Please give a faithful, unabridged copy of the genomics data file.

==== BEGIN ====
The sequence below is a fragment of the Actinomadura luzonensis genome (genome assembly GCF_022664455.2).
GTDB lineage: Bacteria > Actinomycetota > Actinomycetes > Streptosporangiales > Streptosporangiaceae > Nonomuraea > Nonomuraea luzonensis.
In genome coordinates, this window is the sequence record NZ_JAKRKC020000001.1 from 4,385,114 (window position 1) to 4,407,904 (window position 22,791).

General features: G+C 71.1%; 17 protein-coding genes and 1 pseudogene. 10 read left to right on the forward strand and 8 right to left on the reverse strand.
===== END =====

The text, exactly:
The sequence below is a fragment of the Actinomadura luzonensis genome (genome assembly GCF_022664455.2).
GTDB lineage: Bacteria > Actinomycetota > Actinomycetes > Streptosporangiales > Streptosporangiaceae > Nonomuraea > Nonomuraea luzonensis.
In genome coordinates, this window is the sequence record NZ_JAKRKC020000001.1 from 4,385,114 (window position 1) to 4,407,904 (window position 22,791).

General features: G+C 71.1%; 17 protein-coding genes and 1 pseudogene. 10 read left to right on the forward strand and 8 right to left on the reverse strand.